4. Teach kids the importance of strong passwords
With so many recent data breaches, strong passwords are more essential than ever.
We’ve transitioned to using secure password management apps like 1Password, which gives you a single, very safe place to generate, store, and retrieve all your passwords. Setting up an account for your kids is a great idea. (We’re now 1PW affiliates but have recommended them for ages)
Even so, kids should still know the secret sauce to creating safe passwords as recommended by experts, including:
-a combination of upper and lowercase letters
-a minimum of 10 characters
-a 3 to 4-word string of seemingly unlike phrases that have meaning to you but would be difficult to crack (like, brother-cheese-Funny-Easter-116)
-a different password for every website
We know! This last one makes us all a little crazy. But if your password is the same on 30 different apps and websites, and one is hacked — are you going to remember which 29 other services also contain that password?
5. Be safe when it comes to online shopping
Fantastic teachable moment opportunity: Consider doing your own online back-to-school shopping with your kids right next to you. This gives you the ability to talk kids through just what you’re doing to keep your own self safer as you shop.
First, teach your kids that they should only shop from reputable online shops, no matter how appealing some app’s pop-up ad or an advertised deal on slime ingredients may seem.
Also, kids should get in the habit of looking for that “https” in the URL of websites and shops they use, to ensure that they’re using a safe, encrypted connection.
Finally, it’s best to skip the convenience of storing your credit card information and instead, enter it manually with each transaction. We know that it can be a hassle, but storing your credit card info can not only be tough on your wallet (dang, that one-click shopping!) but make it easier for your information to be obtained in a hack or a data breach.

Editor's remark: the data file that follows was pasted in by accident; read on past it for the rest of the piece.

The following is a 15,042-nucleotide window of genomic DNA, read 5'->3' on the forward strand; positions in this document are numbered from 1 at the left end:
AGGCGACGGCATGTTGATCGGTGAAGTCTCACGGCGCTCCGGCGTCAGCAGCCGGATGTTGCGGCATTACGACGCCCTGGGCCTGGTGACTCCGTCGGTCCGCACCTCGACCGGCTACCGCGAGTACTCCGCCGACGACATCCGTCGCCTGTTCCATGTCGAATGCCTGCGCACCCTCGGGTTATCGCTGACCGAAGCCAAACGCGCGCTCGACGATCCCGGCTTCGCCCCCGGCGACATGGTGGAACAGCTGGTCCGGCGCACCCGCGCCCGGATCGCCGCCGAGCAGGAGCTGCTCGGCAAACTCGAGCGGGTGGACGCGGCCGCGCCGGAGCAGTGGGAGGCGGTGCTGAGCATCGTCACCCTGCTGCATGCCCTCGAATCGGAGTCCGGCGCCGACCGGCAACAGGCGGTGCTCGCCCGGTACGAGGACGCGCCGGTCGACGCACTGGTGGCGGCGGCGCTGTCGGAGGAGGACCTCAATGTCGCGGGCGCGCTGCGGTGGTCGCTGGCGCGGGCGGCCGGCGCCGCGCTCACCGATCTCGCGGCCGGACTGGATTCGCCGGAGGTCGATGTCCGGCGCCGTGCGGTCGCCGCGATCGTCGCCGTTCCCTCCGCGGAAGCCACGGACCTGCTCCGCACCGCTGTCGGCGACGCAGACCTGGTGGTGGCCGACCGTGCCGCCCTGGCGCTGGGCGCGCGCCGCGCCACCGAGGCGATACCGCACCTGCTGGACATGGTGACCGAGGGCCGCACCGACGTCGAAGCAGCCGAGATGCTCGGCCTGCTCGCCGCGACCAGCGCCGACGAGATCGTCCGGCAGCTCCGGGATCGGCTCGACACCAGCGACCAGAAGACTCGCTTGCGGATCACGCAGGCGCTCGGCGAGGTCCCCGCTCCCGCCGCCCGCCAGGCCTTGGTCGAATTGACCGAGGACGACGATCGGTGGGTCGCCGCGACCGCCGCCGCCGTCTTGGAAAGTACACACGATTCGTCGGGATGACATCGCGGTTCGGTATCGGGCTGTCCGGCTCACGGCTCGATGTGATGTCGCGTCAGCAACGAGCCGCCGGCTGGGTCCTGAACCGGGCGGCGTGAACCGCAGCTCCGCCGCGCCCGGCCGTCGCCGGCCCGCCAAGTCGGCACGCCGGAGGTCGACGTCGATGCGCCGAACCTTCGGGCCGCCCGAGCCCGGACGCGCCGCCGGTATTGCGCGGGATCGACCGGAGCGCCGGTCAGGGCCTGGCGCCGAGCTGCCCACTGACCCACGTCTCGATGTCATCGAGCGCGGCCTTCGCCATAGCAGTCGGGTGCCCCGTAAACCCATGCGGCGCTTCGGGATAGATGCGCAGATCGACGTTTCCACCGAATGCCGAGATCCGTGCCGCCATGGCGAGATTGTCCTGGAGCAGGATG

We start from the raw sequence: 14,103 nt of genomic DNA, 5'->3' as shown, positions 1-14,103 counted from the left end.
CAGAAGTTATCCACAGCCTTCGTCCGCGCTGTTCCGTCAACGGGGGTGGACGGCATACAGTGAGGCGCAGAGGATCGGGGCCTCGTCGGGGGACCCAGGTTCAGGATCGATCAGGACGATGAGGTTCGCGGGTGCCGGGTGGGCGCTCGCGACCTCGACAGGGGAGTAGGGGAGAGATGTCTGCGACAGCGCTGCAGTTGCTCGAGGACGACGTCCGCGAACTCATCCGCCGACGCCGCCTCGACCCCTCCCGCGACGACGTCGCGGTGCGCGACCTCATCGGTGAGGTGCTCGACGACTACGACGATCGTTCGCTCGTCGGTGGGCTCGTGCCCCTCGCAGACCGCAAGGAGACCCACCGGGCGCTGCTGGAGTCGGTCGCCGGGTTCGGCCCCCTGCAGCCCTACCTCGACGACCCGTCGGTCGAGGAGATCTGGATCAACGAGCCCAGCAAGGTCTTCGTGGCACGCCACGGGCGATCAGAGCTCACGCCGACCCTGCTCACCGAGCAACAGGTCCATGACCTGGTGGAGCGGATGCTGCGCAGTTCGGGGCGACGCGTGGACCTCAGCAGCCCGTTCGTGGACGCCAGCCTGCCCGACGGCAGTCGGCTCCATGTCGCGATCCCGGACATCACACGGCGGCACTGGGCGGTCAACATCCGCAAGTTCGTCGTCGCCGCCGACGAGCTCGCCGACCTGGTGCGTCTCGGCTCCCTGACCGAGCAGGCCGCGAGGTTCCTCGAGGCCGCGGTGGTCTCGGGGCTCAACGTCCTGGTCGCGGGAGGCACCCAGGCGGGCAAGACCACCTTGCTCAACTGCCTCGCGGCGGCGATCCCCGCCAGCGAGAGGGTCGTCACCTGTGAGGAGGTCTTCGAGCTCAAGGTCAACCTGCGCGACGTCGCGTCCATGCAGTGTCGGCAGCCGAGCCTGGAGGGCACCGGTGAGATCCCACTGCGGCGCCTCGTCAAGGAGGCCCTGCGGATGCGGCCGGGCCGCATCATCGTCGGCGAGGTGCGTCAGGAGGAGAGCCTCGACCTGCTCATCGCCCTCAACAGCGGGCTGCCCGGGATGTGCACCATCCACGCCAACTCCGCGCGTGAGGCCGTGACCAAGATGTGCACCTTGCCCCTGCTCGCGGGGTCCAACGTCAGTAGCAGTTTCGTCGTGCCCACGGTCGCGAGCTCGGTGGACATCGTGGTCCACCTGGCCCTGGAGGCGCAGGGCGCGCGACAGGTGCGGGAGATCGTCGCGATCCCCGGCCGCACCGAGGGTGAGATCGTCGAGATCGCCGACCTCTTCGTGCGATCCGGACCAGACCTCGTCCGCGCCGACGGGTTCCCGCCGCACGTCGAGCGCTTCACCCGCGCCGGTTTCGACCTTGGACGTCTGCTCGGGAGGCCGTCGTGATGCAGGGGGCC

6. Talk to kids about phishing
By now, many of us are aware of the numerous phishing scams out there, and have learned how to instinctively identify a phony email that asks for a password reset or a credit card number to “verify your identity.”
That said, plenty of adults are still unfamiliar with the telltale signs, let alone our kids! Which means kids can easily be sucked into clicking an email or text from someone they don’t recognize, or to tap on that flashing button that says “Click me to win!”
We suggest showing your kids a few examples of phishing scams so they can get a sense of what they look like, and what they are trying to get users to do.
Talk about some of the telltale signs in phishing emails, texts, social media DMs, and pop-up ads. Things like:
-misspelled names (“Marc Zucenberg”)
-blurry logos and images
-a non-secure webpage form (e.g. the prefix http instead of https)
-return email addresses with domains like @server197.web-hosting.com instead of a brand name
-promises to give you something for nothing
-notification about contests you’ve never entered
-requests for any personal information
That last one is the most important of all! If you’re asked to share any sort of personal information, leave! Then ask a parent or adult about it.
This is a really important thing to know when it comes to your digital footprint and general online safety, by the way. If you’ve ended up on a list of hacked accounts in one place, it makes you a target for future hacks. Especially if you’ve used the same password on multiple websites. (See also #4!)